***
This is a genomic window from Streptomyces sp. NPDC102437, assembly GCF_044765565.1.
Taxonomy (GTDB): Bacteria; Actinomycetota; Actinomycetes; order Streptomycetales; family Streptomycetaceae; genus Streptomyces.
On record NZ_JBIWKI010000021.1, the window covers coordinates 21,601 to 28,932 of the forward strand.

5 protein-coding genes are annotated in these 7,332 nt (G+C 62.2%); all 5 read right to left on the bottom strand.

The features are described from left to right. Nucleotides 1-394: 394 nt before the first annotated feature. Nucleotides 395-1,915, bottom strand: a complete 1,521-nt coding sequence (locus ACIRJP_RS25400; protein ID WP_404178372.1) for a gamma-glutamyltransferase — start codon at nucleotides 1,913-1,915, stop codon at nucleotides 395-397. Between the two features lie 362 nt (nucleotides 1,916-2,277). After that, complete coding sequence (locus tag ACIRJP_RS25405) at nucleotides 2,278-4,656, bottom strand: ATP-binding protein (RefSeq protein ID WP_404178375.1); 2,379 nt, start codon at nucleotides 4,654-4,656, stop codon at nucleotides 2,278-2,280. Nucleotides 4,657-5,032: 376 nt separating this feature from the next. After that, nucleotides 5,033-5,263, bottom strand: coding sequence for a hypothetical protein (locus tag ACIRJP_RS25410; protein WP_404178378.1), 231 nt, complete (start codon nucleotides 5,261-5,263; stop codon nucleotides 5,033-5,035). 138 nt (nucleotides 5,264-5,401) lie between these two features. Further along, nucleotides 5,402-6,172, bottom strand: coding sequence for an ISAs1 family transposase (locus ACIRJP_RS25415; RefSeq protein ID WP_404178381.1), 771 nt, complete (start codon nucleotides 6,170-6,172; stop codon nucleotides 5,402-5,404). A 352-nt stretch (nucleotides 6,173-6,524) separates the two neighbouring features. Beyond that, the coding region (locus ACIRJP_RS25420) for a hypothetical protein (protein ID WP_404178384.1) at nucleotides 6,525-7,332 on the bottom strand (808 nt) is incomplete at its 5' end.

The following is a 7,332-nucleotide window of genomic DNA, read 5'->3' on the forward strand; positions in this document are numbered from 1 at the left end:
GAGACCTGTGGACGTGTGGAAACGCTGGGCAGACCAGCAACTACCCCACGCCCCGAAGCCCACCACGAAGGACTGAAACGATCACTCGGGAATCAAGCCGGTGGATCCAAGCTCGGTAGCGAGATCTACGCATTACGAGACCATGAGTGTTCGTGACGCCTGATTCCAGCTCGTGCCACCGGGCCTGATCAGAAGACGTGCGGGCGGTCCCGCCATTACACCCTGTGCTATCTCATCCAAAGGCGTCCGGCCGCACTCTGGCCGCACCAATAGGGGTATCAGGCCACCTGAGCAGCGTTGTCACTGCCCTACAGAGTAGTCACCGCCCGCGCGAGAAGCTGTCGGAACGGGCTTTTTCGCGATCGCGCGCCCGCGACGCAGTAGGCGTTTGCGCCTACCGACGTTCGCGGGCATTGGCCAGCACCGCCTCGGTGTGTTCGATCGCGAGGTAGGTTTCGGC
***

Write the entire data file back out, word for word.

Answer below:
This is a genomic window from Streptomyces sp. NPDC102437, assembly GCF_044765565.1.
Taxonomy (GTDB): Bacteria; Actinomycetota; Actinomycetes; order Streptomycetales; family Streptomycetaceae; genus Streptomyces.
On record NZ_JBIWKI010000021.1, the window covers coordinates 21,601 to 28,932 of the forward strand.

5 protein-coding genes are annotated in these 7,332 nt (G+C 62.2%); all 5 read right to left on the bottom strand.

The features are described from left to right. Nucleotides 1-394: 394 nt before the first annotated feature. Nucleotides 395-1,915, bottom strand: a complete 1,521-nt coding sequence (locus ACIRJP_RS25400; protein ID WP_404178372.1) for a gamma-glutamyltransferase — start codon at nucleotides 1,913-1,915, stop codon at nucleotides 395-397. Between the two features lie 362 nt (nucleotides 1,916-2,277). After that, complete coding sequence (locus tag ACIRJP_RS25405) at nucleotides 2,278-4,656, bottom strand: ATP-binding protein (RefSeq protein ID WP_404178375.1); 2,379 nt, start codon at nucleotides 4,654-4,656, stop codon at nucleotides 2,278-2,280. Nucleotides 4,657-5,032: 376 nt separating this feature from the next. After that, nucleotides 5,033-5,263, bottom strand: coding sequence for a hypothetical protein (locus tag ACIRJP_RS25410; protein WP_404178378.1), 231 nt, complete (start codon nucleotides 5,261-5,263; stop codon nucleotides 5,033-5,035). 138 nt (nucleotides 5,264-5,401) lie between these two features. Further along, nucleotides 5,402-6,172, bottom strand: coding sequence for an ISAs1 family transposase (locus ACIRJP_RS25415; RefSeq protein ID WP_404178381.1), 771 nt, complete (start codon nucleotides 6,170-6,172; stop codon nucleotides 5,402-5,404). A 352-nt stretch (nucleotides 6,173-6,524) separates the two neighbouring features. Beyond that, the coding region (locus ACIRJP_RS25420) for a hypothetical protein (protein ID WP_404178384.1) at nucleotides 6,525-7,332 on the bottom strand (808 nt) is incomplete at its 5' end.

The following is a 7,332-nucleotide window of genomic DNA, read 5'->3' on the forward strand; positions in this document are numbered from 1 at the left end:
GAGACCTGTGGACGTGTGGAAACGCTGGGCAGACCAGCAACTACCCCACGCCCCGAAGCCCACCACGAAGGACTGAAACGATCACTCGGGAATCAAGCCGGTGGATCCAAGCTCGGTAGCGAGATCTACGCATTACGAGACCATGAGTGTTCGTGACGCCTGATTCCAGCTCGTGCCACCGGGCCTGATCAGAAGACGTGCGGGCGGTCCCGCCATTACACCCTGTGCTATCTCATCCAAAGGCGTCCGGCCGCACTCTGGCCGCACCAATAGGGGTATCAGGCCACCTGAGCAGCGTTGTCACTGCCCTACAGAGTAGTCACCGCCCGCGCGAGAAGCTGTCGGAACGGGCTTTTTCGCGATCGCGCGCCCGCGACGCAGTAGGCGTTTGCGCCTACCGACGTTCGCGGGCATTGGCCAGCACCGCCTCGGTGTGTTCGATCGCGAGGTAGGTTTCGGC